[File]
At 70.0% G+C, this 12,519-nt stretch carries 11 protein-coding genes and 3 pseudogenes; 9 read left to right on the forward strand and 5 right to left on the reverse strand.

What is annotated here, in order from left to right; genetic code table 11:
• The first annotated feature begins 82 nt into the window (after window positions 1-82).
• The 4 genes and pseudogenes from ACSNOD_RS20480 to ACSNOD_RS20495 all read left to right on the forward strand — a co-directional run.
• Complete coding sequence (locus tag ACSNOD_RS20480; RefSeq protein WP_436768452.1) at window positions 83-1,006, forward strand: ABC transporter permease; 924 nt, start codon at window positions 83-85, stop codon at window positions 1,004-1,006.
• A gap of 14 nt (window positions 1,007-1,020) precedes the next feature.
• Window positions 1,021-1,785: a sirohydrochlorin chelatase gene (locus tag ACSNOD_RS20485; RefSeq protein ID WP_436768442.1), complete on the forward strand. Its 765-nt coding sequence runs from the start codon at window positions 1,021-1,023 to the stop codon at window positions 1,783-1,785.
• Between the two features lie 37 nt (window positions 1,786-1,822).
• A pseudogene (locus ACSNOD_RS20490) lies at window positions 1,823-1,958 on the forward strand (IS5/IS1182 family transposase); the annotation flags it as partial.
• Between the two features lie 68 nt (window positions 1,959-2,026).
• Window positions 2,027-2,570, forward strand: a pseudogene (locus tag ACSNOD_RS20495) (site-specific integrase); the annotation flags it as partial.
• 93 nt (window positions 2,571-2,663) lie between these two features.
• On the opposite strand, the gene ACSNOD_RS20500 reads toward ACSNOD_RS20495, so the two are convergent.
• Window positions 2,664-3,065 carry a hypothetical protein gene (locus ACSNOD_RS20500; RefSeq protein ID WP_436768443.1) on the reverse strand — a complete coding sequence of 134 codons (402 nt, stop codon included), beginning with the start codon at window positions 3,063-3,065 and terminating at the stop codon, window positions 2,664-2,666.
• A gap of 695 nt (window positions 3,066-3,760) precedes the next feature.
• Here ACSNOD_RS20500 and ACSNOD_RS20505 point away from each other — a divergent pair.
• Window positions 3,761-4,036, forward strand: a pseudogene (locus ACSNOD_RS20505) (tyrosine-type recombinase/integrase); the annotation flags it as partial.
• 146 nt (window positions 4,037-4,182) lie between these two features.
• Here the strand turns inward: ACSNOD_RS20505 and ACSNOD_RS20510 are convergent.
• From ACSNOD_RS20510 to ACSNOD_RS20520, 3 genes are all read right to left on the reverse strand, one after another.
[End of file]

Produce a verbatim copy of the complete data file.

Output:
At 70.0% G+C, this 12,519-nt stretch carries 11 protein-coding genes and 3 pseudogenes; 9 read left to right on the forward strand and 5 right to left on the reverse strand.

What is annotated here, in order from left to right; genetic code table 11:
• The first annotated feature begins 82 nt into the window (after window positions 1-82).
• The 4 genes and pseudogenes from ACSNOD_RS20480 to ACSNOD_RS20495 all read left to right on the forward strand — a co-directional run.
• Complete coding sequence (locus tag ACSNOD_RS20480; RefSeq protein WP_436768452.1) at window positions 83-1,006, forward strand: ABC transporter permease; 924 nt, start codon at window positions 83-85, stop codon at window positions 1,004-1,006.
• A gap of 14 nt (window positions 1,007-1,020) precedes the next feature.
• Window positions 1,021-1,785: a sirohydrochlorin chelatase gene (locus tag ACSNOD_RS20485; RefSeq protein ID WP_436768442.1), complete on the forward strand. Its 765-nt coding sequence runs from the start codon at window positions 1,021-1,023 to the stop codon at window positions 1,783-1,785.
• Between the two features lie 37 nt (window positions 1,786-1,822).
• A pseudogene (locus ACSNOD_RS20490) lies at window positions 1,823-1,958 on the forward strand (IS5/IS1182 family transposase); the annotation flags it as partial.
• Between the two features lie 68 nt (window positions 1,959-2,026).
• Window positions 2,027-2,570, forward strand: a pseudogene (locus tag ACSNOD_RS20495) (site-specific integrase); the annotation flags it as partial.
• 93 nt (window positions 2,571-2,663) lie between these two features.
• On the opposite strand, the gene ACSNOD_RS20500 reads toward ACSNOD_RS20495, so the two are convergent.
• Window positions 2,664-3,065 carry a hypothetical protein gene (locus ACSNOD_RS20500; RefSeq protein ID WP_436768443.1) on the reverse strand — a complete coding sequence of 134 codons (402 nt, stop codon included), beginning with the start codon at window positions 3,063-3,065 and terminating at the stop codon, window positions 2,664-2,666.
• A gap of 695 nt (window positions 3,066-3,760) precedes the next feature.
• Here ACSNOD_RS20500 and ACSNOD_RS20505 point away from each other — a divergent pair.
• Window positions 3,761-4,036, forward strand: a pseudogene (locus ACSNOD_RS20505) (tyrosine-type recombinase/integrase); the annotation flags it as partial.
• 146 nt (window positions 4,037-4,182) lie between these two features.
• Here the strand turns inward: ACSNOD_RS20505 and ACSNOD_RS20510 are convergent.
• From ACSNOD_RS20510 to ACSNOD_RS20520, 3 genes are all read right to left on the reverse strand, one after another.